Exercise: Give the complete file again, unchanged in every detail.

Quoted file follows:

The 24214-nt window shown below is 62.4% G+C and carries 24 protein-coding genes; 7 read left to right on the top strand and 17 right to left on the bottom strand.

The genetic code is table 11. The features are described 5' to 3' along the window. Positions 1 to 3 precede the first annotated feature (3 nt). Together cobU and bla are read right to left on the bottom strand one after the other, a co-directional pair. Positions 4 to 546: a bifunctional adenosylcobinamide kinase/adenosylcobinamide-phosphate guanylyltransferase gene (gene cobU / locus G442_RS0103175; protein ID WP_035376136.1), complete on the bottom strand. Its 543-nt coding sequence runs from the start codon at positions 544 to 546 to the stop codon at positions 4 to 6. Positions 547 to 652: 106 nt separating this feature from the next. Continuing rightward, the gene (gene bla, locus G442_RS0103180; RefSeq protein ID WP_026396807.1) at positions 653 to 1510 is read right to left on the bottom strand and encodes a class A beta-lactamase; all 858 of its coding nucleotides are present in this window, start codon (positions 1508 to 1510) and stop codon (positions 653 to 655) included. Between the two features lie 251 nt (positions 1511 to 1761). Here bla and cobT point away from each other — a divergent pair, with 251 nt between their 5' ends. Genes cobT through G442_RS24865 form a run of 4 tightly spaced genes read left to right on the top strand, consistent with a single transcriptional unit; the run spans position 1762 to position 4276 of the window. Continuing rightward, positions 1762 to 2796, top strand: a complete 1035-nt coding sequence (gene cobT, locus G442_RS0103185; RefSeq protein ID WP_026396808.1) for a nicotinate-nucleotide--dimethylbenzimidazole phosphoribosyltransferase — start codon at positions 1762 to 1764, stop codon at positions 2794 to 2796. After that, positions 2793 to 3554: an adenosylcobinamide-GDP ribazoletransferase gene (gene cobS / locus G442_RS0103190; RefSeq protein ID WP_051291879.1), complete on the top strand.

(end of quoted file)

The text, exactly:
The 24214-nt window shown below is 62.4% G+C and carries 24 protein-coding genes; 7 read left to right on the top strand and 17 right to left on the bottom strand.

The genetic code is table 11. The features are described 5' to 3' along the window. Positions 1 to 3 precede the first annotated feature (3 nt). Together cobU and bla are read right to left on the bottom strand one after the other, a co-directional pair. Positions 4 to 546: a bifunctional adenosylcobinamide kinase/adenosylcobinamide-phosphate guanylyltransferase gene (gene cobU / locus G442_RS0103175; protein ID WP_035376136.1), complete on the bottom strand. Its 543-nt coding sequence runs from the start codon at positions 544 to 546 to the stop codon at positions 4 to 6. Positions 547 to 652: 106 nt separating this feature from the next. Continuing rightward, the gene (gene bla, locus G442_RS0103180; RefSeq protein ID WP_026396807.1) at positions 653 to 1510 is read right to left on the bottom strand and encodes a class A beta-lactamase; all 858 of its coding nucleotides are present in this window, start codon (positions 1508 to 1510) and stop codon (positions 653 to 655) included. Between the two features lie 251 nt (positions 1511 to 1761). Here bla and cobT point away from each other — a divergent pair, with 251 nt between their 5' ends. Genes cobT through G442_RS24865 form a run of 4 tightly spaced genes read left to right on the top strand, consistent with a single transcriptional unit; the run spans position 1762 to position 4276 of the window. Continuing rightward, positions 1762 to 2796, top strand: a complete 1035-nt coding sequence (gene cobT, locus G442_RS0103185; RefSeq protein ID WP_026396808.1) for a nicotinate-nucleotide--dimethylbenzimidazole phosphoribosyltransferase — start codon at positions 1762 to 1764, stop codon at positions 2794 to 2796. After that, positions 2793 to 3554: an adenosylcobinamide-GDP ribazoletransferase gene (gene cobS / locus G442_RS0103190; RefSeq protein ID WP_051291879.1), complete on the top strand.